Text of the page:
Neo-Confucianism, which sprang from a revived concern for civil government as opposed to warlordism during the late ninth and early tenth centuries, sought to bring about “Great Peace and Order” by establishing civilized institutions. It brought together theories from the philosophies of Confucius, Laozi, and Buddha. Here we see the premier philosophical leaders of China portrayed as “three vinegar tasters,” each reacting to the taste of the vinegar in their own way.
Neo-Confucianism, beginning in the eleventh century, was a revival of classical Confucian values with new interpretations. It focused on self-cultivation, emphasizing development of rational, moral, and affective natures so that the heart and mind entered into “one body” with Heaven and Earth and all creation.
Beginning during the Song dynasty (960–1279) in the eleventh century, neo-Confucianism was a major reformulation of Confucianism that brought a revival of classical Confucian study and thought. Confucian values, texts, and practices were reworded and reinterpreted, mirroring the changed cultural conditions of the Song dynasty. Neo-Confucianism also reacted to the religious and philosophical challenges from Daoism and Buddhism in the postclassical age of the Zhou dynasty (1045–256 BCE) and Han dynasty (206 BCE–220 CE).
The late Song scholar, philosopher, and teacher Zhu Xi (1130–1200) summed up many of the contributions of this Confucian revival. His teachings became so dominant in East Asia that Zhu’s “learning” came later primarily to be identified as neo-Confucianism. Earlier this learning had been known as the “Learning of the Way” (dao xue), the “Learning of Human Nature and Principle” (xingli xue), the “Learning of the Sages” (sheng xue), the “Learning of Principle” (li xue), and the “Learning of the Mind-and-Heart” (xin xue). These referred to important aspects of the larger learning that inspired a new cultural era in East Asia and subsequently came to represent its tradition. To modernizers of the twentieth century it represented the past from which they wanted to break.
“Great Peace and Order”
Neo-Confucianism sprang from a revived concern for civil government as opposed to warlordism during the late ninth and early tenth centuries. It sought to bring about “Great Peace and Order” (Taiping) by establishing civilized institutions. The statesman Fan Zhongyan (989–1052) expressed the ideal of public service at this time in his characterization of the Confucian ideal of the noble person as “first in worrying about the world’s worries and last in enjoying its pleasures” (de Bary and Bloom 1999, 596). Using the rulership ideal of the Confucian philosopher Mencius, Fan articulated the solicitude that a ruler should have, placing first the welfare of the ruled, in contrast to the Buddhist bodhisattva (a being that refrains from entering nirvana in order to save others and is worshipped as a deity), who first sought the peace of nirvana before returning to share it with others.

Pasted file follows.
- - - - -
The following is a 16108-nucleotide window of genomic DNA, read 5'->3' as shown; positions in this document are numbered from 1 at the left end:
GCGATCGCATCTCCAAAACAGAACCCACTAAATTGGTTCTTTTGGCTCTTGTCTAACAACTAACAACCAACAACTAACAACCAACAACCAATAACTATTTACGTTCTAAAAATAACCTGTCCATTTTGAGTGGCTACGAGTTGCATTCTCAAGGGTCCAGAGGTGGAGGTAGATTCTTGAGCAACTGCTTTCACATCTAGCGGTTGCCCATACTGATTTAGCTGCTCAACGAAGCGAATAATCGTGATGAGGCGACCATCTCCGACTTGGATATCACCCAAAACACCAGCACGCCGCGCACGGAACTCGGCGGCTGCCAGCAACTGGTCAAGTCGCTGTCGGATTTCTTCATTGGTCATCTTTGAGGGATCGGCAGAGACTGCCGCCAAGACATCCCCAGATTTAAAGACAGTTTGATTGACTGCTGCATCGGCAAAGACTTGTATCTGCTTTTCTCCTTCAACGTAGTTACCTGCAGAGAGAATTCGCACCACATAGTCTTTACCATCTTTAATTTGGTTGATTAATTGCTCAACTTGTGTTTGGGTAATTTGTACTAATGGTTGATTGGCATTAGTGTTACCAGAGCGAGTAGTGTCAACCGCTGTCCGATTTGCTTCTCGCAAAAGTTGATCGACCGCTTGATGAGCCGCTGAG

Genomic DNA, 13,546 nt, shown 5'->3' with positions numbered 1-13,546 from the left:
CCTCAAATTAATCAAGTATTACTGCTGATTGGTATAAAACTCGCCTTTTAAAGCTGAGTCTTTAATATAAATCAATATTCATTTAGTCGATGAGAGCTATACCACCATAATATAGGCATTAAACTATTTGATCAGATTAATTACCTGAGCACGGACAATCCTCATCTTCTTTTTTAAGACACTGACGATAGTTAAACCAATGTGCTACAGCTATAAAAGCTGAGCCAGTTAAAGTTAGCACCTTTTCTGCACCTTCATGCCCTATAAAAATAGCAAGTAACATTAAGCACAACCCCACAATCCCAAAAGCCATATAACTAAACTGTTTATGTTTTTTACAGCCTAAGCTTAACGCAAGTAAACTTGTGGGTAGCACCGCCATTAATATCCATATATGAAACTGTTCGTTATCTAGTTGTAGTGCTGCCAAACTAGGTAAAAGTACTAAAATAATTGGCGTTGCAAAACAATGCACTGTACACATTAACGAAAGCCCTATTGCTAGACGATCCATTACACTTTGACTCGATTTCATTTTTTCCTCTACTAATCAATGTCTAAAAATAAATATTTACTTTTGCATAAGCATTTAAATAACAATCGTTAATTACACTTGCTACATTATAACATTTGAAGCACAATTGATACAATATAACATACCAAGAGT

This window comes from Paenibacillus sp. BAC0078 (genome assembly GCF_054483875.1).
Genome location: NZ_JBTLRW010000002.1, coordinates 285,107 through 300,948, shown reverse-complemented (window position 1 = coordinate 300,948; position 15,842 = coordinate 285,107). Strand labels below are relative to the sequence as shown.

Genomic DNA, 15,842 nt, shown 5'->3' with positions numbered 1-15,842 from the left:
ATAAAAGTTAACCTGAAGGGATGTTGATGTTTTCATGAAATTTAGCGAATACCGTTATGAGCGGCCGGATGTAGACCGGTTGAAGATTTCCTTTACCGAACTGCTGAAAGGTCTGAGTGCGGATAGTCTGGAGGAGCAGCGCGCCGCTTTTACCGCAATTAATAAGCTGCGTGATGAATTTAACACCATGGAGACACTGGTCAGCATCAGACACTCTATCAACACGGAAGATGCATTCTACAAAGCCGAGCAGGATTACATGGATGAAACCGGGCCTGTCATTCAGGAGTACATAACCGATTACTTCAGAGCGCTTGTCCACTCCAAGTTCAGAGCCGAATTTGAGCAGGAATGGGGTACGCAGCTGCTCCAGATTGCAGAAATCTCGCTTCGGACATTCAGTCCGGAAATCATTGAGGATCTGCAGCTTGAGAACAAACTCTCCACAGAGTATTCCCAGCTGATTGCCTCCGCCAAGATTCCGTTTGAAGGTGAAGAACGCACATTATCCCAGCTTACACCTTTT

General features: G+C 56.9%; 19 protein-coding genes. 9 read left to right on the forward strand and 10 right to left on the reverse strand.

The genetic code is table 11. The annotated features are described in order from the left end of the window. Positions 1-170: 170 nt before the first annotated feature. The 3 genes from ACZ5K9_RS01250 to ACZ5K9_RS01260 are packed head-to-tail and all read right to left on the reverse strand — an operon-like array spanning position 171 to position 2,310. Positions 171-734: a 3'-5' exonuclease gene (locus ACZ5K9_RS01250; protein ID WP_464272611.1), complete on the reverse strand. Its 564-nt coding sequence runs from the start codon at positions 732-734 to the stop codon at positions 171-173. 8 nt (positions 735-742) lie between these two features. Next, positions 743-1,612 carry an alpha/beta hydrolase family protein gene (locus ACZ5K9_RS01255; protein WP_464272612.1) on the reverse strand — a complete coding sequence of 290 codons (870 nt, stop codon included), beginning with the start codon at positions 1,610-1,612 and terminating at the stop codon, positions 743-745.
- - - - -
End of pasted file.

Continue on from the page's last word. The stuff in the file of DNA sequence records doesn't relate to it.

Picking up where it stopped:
Fan attempted reforms in education and the political economy, but he also invited the scholar-teacher Hu Yuan (993–1059) to court. Hu as an educator emphasized the principles and implementation of classical Confucianism through studies in mathematics, law, military arts, and water control. The statesman Wang Anshi (1021–1086) advocated many of Fan Zhongyan’s reformist ideals, especially in the civil service and education. Wang stressed government intervention in the economy and a policy that t class.
Scholars eventually challenged some Song era aspects of neo-Confucianism as being manifestations of the subversive influence of Buddhism rather than true innovations of original Confucian ideals. A military instructor of the samurai class, Yamaga Soko (1622–1685), decried the contemplative tendencies of Song neo-Confucianism, especially quiet sitting. He felt they were unsuitable for a samurai. Ogyu Sorai (1666–1728) proclaimed that Confucianism could be understood only in the context of early Chinese history and society as shown in the Chinese classics and that Confucianism was applicable to Japan only in the context of Japanese institutions and their historical development. Ito Jinsai (1627–1705) taught a fundamentalist brand of Confucianism that emphasized humaneness as taught in the texts of Confucius and Mencius. Each of these forms of Confucian revisionism made a claim to a fundamentalism based on new readings of classical texts.
During the late Tokugawa shogunate independent schools proliferated and created a wide variety of scholarship. Some of the scholarship was oriented toward Japanese tradition and some of it toward Western learning. The basic texts used in most schools were based on the neo-Confucian curriculum set by Zhu Xi until the imperial restoration and renovation of the Meiji period (1868–1912). The moral and intellectual formation of most educated east Asians continued to be based on this neo-Confucian discourse into the late nineteenth century. This teaching concentrated on self-cultivation in a social context and emphasized the development of rational, moral, and affective nature so that the mind-and-heart entered empathetically, through practical action and shared principles, into “one body” with Heaven and Earth and all creation.
Flowing water never goes bad; door hubs never gather termites.
Liú shuǐ bù fǔ, hù shū bú dù
Source: de Bary, Wm. Theodore. (2009). Neo-Confucianism. In Linsun Cheng, et al. (Eds.), Berkshire Encyclopedia of China, pp. 1576–1580. Great Barrington, MA: Berkshire Publishing.